Filmmakers throughout the world and in every era have drawn upon literary sources for their material, and Chinese filmmakers have been no exception. More often than not, these literary sources have been works from their own country and culture, but sometimes a movie will be adapted from a foreign literary source, usually (but not always) transplanted to one's native environment. We have already discussed a few of these transplants in "Railway Robbers" and "Women Skeletons," which were drawn from less well-known sources (I haven't been able to identify the exact sources). [We have compiled a much longer list, believed to be complete, but no guarantee.] But in 1926 the Great Wall studio released a movie adapted (and transplanted) from a classic work, one which has been filmed several times in as many countries.
Yichuan Zhenzhu (1926) 一串珍珠 (A String of Pearls)
Changcheng (Great Wall). B&W. Silent. 10 reels. Exists. Premiered January 21, 1926 at the Palace Theater, Shanghai. Direction: Li Zeyuan (credited as C. Y. Lee). Screenplay: Hou Yao, adapted from "La Parure" ["The Necklace"] by Guy de Maupassant (1850-1893). Cinematography: Cheng Peilin (credited as P. L. Chan). Editing: Li Wenguang (credited as T. K. Lee). Translation: Liu Luyin. Western language intertitles and calligraphy: Zhang Tiren (credited as T. J. Djan). Chinese intertitles: Li Rudi (credited as Y. T. Lee). Cast: Lei Xiadian, credited as Harding Loue (Wang Yusheng); Liu Hanjun, credited as H. June Liu (Wang Xiuzhen); Zhai Qiqi, credited as E. E. Dick (Fu Meixian); Yao Jueseng (Fu Fengsheng); Huang Zhihuai, credited as G. Y. Wong (Huang Guoguang); Zhu Fengmei, credited as Gee Fung-mei (Fu Meixian's mother); Liu Jichun, credited as C. C. Liu (Ma Rulong); Xing Shaomei (Zhou Quan); Cai Yufei, credited as Tsai Yoke-fei (Zhang Huairen).
The plot follows after the bump. Since this film exists and is available for viewing today, be warned that our plot synopsis contains spoilers, in fact tells the whole story.
[left, a young family's happy home life]
When his wife is invited to a party at the home of her old friend, socialite Miss Fu Meixian, she worries that the hostess's upscale friends will look down on her because she lacks fashionable dress and elegant accessories. Wanting his beloved wife to have an enjoyable evening, Yusheng borrows an expensive necklace from a jeweler friend. Xiuzhen has a wonderful time at the party, and everyone praises the necklace, including Miss Fu and her gentleman friend, businessman Ma Rulong.
That night, as the couple sleep, a burglar breaks in and steals the jewelry. The Wangs resolve to replace the necklace with borrowed money, but no one will loan it to them. In desperation, Yusheng steals the funds from his company, intending to repay before the loss is discovered. He buys a replacement necklace, but the theft is discovered and he is arrested and sent to prison. Deeply remorseful that her vanity has shattered their life, Xiuzhen moves to a shabby part of town and supports herself and the baby by working as a seamstress. When Yusheng is released, he rejoins his family.
[left, together again, but starting all over]
His relatives, who now shun him, refuse his pleas for assistance in finding work. At last, a neighbor helps him find work in a cotton mill, and the couple begin the long process of rebuilding their lives. The company's vice-president Ma Rulong, now married to Fu Meixian, has problems of his own: someone is blackmailing him, under threat of exposing a secret from the past. The blackmailer is the burglar who stole the jewelry that fateful night, and the secret is that Ma had arranged the theft in order to impress Miss Fu by giving her the necklace she so admired. Now the blackmailer is bleeding Ma Rulong regularly, and the businessman has had enough. When he meets Zhang and tells him this is the last payment, the thug attacks Ma with a knife, seriously wounding him. Fu Yusheng, who had found one of the blackmail notes dropped by Ma Rulong and followed him, intervenes and saves Ma's life. The police arrive and arrest the assailant, and Fu accompanies Ma to the hospital. When the two wives arrive at the hospital, Ma Rulong decides to come clean and confesses what he had done. His wife Meixian angrily storms out, but Xiuzhen runs after her friend and points out that just as in her own case, it was her own vanity that had created the problem, and that her husband had acted out of love for her. To atone for what happened, Rulong and Meixian buy back the other couple's house for them and arrange for Fusheng to become head of the cotton mill's accounting department.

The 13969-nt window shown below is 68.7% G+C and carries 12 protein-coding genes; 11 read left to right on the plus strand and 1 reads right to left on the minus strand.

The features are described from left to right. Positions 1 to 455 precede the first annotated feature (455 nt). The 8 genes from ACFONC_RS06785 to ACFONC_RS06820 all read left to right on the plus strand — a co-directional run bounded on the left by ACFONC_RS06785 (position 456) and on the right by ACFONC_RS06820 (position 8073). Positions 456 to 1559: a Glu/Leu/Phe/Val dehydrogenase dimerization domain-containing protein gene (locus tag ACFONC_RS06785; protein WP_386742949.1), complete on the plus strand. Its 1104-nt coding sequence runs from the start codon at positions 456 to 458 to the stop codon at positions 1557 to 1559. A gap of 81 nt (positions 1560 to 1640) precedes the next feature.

The director made considerable, and very effective, use of panning and scanning throughout the film. For example, the opening shot of "Necklace" sets the scene in Shanghai without an opening label: a car is traveling a busy city road at night, and the camera pans up from the vehicle to the Customs House, with its clock tower which dominates the Shanghai Bund, a familiar landmark to Chinese or anyone with any familiarity with the city, as recognizable as the Eiffel Tower or Big Ben to viewers in the West.
The intertitles express a somewhat misogynistic view: one of them says, "when the wife is misled by vanity, the husband will serve as her beast of burden." In the film, female vanity twice results in disaster: in the original borrowing of the necklace which leads to a family's destruction, and then in the theft which results in blackmail that almost destroys another. Some special effects should be noted: when the young wife is reduced to sewing for a living, she ruefully recalls the past, and a shot portrays her mental images: a spool of thread on her work table suddenly begins to revolve, at last changing into the two Chinese characters meaning "disaster." Hou Yao's screenplay was an all-out attack on vanity, but he also advocated repentance as the route to upholding moral principles.